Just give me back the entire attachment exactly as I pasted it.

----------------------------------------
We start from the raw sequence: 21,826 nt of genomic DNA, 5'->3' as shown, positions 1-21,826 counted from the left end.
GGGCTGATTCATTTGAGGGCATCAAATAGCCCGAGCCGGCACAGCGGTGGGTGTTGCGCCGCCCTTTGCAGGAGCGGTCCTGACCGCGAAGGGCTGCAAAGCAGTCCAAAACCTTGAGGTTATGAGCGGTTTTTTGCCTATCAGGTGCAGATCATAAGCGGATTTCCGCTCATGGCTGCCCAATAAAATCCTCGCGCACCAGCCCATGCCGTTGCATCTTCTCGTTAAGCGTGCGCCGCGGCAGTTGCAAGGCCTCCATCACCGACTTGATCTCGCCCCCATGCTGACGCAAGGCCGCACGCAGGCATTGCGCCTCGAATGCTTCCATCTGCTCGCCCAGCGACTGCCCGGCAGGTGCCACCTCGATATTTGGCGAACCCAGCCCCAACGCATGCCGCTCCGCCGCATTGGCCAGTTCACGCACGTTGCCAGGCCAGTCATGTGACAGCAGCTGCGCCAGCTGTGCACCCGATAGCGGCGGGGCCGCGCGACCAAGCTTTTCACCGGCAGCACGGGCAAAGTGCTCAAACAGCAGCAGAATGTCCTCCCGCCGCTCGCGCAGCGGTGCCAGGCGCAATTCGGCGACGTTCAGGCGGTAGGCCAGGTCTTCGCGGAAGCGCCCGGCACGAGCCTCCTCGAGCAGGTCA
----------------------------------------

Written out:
We start from the raw sequence: 21,826 nt of genomic DNA, 5'->3' as shown, positions 1-21,826 counted from the left end.
GGGCTGATTCATTTGAGGGCATCAAATAGCCCGAGCCGGCACAGCGGTGGGTGTTGCGCCGCCCTTTGCAGGAGCGGTCCTGACCGCGAAGGGCTGCAAAGCAGTCCAAAACCTTGAGGTTATGAGCGGTTTTTTGCCTATCAGGTGCAGATCATAAGCGGATTTCCGCTCATGGCTGCCCAATAAAATCCTCGCGCACCAGCCCATGCCGTTGCATCTTCTCGTTAAGCGTGCGCCGCGGCAGTTGCAAGGCCTCCATCACCGACTTGATCTCGCCCCCATGCTGACGCAAGGCCGCACGCAGGCATTGCGCCTCGAATGCTTCCATCTGCTCGCCCAGCGACTGCCCGGCAGGTGCCACCTCGATATTTGGCGAACCCAGCCCCAACGCATGCCGCTCCGCCGCATTGGCCAGTTCACGCACGTTGCCAGGCCAGTCATGTGACAGCAGCTGCGCCAGCTGTGCACCCGATAGCGGCGGGGCCGCGCGACCAAGCTTTTCACCGGCAGCACGGGCAAAGTGCTCAAACAGCAGCAGAATGTCCTCCCGCCGCTCGCGCAGCGGTGCCAGGCGCAATTCGGCGACGTTCAGGCGGTAGGCCAGGTCTTCGCGGAAGCGCCCGGCACGAGCCTCCTCGAGCAGGTCA